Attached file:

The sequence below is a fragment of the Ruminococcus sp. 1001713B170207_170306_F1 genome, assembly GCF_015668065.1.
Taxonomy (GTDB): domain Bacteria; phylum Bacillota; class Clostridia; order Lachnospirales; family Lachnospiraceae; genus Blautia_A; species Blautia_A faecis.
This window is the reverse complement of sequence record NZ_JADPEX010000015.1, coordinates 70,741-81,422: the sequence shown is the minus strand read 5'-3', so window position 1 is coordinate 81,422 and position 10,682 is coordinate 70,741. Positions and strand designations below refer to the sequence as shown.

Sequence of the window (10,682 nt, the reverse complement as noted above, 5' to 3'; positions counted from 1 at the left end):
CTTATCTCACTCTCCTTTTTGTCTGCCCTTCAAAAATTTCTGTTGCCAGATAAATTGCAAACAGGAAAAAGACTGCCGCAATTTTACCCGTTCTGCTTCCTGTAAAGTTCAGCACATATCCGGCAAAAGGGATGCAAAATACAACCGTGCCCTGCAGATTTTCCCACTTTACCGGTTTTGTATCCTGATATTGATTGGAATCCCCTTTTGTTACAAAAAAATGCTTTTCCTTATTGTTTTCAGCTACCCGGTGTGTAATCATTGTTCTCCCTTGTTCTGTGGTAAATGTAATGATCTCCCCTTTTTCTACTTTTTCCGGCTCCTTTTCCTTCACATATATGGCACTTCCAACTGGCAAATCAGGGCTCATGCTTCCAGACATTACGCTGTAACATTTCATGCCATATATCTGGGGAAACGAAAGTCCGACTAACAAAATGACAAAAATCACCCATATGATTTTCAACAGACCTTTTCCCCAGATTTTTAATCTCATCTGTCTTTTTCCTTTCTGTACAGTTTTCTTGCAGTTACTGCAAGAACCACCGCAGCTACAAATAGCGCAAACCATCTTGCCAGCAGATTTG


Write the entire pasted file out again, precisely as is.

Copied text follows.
The sequence below is a fragment of the Ruminococcus sp. 1001713B170207_170306_F1 genome, assembly GCF_015668065.1.
Taxonomy (GTDB): domain Bacteria; phylum Bacillota; class Clostridia; order Lachnospirales; family Lachnospiraceae; genus Blautia_A; species Blautia_A faecis.
This window is the reverse complement of sequence record NZ_JADPEX010000015.1, coordinates 70,741-81,422: the sequence shown is the minus strand read 5'-3', so window position 1 is coordinate 81,422 and position 10,682 is coordinate 70,741. Positions and strand designations below refer to the sequence as shown.

Sequence of the window (10,682 nt, the reverse complement as noted above, 5' to 3'; positions counted from 1 at the left end):
CTTATCTCACTCTCCTTTTTGTCTGCCCTTCAAAAATTTCTGTTGCCAGATAAATTGCAAACAGGAAAAAGACTGCCGCAATTTTACCCGTTCTGCTTCCTGTAAAGTTCAGCACATATCCGGCAAAAGGGATGCAAAATACAACCGTGCCCTGCAGATTTTCCCACTTTACCGGTTTTGTATCCTGATATTGATTGGAATCCCCTTTTGTTACAAAAAAATGCTTTTCCTTATTGTTTTCAGCTACCCGGTGTGTAATCATTGTTCTCCCTTGTTCTGTGGTAAATGTAATGATCTCCCCTTTTTCTACTTTTTCCGGCTCCTTTTCCTTCACATATATGGCACTTCCAACTGGCAAATCAGGGCTCATGCTTCCAGACATTACGCTGTAACATTTCATGCCATATATCTGGGGAAACGAAAGTCCGACTAACAAAATGACAAAAATCACCCATATGATTTTCAACAGACCTTTTCCCCAGATTTTTAATCTCATCTGTCTTTTTCCTTTCTGTACAGTTTTCTTGCAGTTACTGCAAGAACCACCGCAGCTACAAATAGCGCAAACCATCTTGCCAGCAGATTTG